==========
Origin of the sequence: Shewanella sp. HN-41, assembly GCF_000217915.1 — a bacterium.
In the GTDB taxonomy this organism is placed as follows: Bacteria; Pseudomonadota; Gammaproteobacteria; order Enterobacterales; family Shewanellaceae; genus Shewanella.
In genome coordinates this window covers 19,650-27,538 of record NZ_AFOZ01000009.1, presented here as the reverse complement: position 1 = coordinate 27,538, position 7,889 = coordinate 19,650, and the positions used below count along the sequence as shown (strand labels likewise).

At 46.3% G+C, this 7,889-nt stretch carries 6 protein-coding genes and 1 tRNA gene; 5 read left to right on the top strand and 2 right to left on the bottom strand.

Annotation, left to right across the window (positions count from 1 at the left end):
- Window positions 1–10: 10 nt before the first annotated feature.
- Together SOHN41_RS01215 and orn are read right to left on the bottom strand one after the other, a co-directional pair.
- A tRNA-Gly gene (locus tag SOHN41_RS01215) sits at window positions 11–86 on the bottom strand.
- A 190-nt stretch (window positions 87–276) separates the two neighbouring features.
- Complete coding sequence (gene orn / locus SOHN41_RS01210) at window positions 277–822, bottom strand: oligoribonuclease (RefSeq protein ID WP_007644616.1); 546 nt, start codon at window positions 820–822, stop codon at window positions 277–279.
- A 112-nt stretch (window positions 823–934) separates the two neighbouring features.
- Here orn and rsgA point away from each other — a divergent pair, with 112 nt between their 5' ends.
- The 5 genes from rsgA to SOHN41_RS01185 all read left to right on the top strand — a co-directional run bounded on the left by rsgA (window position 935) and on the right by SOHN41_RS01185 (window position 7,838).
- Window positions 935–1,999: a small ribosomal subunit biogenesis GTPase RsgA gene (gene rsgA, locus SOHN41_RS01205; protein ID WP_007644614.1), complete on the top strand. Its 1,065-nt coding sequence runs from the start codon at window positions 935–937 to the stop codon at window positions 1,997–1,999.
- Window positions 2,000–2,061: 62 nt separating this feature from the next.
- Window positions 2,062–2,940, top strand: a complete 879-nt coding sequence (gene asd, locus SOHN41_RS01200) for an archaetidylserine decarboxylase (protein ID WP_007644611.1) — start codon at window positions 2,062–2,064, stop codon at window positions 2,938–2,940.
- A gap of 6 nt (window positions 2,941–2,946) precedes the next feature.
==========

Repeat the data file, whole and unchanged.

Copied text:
Origin of the sequence: Shewanella sp. HN-41, assembly GCF_000217915.1 — a bacterium.
In the GTDB taxonomy this organism is placed as follows: Bacteria; Pseudomonadota; Gammaproteobacteria; order Enterobacterales; family Shewanellaceae; genus Shewanella.
In genome coordinates this window covers 19,650-27,538 of record NZ_AFOZ01000009.1, presented here as the reverse complement: position 1 = coordinate 27,538, position 7,889 = coordinate 19,650, and the positions used below count along the sequence as shown (strand labels likewise).

At 46.3% G+C, this 7,889-nt stretch carries 6 protein-coding genes and 1 tRNA gene; 5 read left to right on the top strand and 2 right to left on the bottom strand.

Annotation, left to right across the window (positions count from 1 at the left end):
- Window positions 1–10: 10 nt before the first annotated feature.
- Together SOHN41_RS01215 and orn are read right to left on the bottom strand one after the other, a co-directional pair.
- A tRNA-Gly gene (locus tag SOHN41_RS01215) sits at window positions 11–86 on the bottom strand.
- A 190-nt stretch (window positions 87–276) separates the two neighbouring features.
- Complete coding sequence (gene orn / locus SOHN41_RS01210) at window positions 277–822, bottom strand: oligoribonuclease (RefSeq protein ID WP_007644616.1); 546 nt, start codon at window positions 820–822, stop codon at window positions 277–279.
- A 112-nt stretch (window positions 823–934) separates the two neighbouring features.
- Here orn and rsgA point away from each other — a divergent pair, with 112 nt between their 5' ends.
- The 5 genes from rsgA to SOHN41_RS01185 all read left to right on the top strand — a co-directional run bounded on the left by rsgA (window position 935) and on the right by SOHN41_RS01185 (window position 7,838).
- Window positions 935–1,999: a small ribosomal subunit biogenesis GTPase RsgA gene (gene rsgA, locus SOHN41_RS01205; protein ID WP_007644614.1), complete on the top strand. Its 1,065-nt coding sequence runs from the start codon at window positions 935–937 to the stop codon at window positions 1,997–1,999.
- Window positions 2,000–2,061: 62 nt separating this feature from the next.
- Window positions 2,062–2,940, top strand: a complete 879-nt coding sequence (gene asd, locus SOHN41_RS01200) for an archaetidylserine decarboxylase (protein ID WP_007644611.1) — start codon at window positions 2,062–2,064, stop codon at window positions 2,938–2,940.
- A gap of 6 nt (window positions 2,941–2,946) precedes the next feature.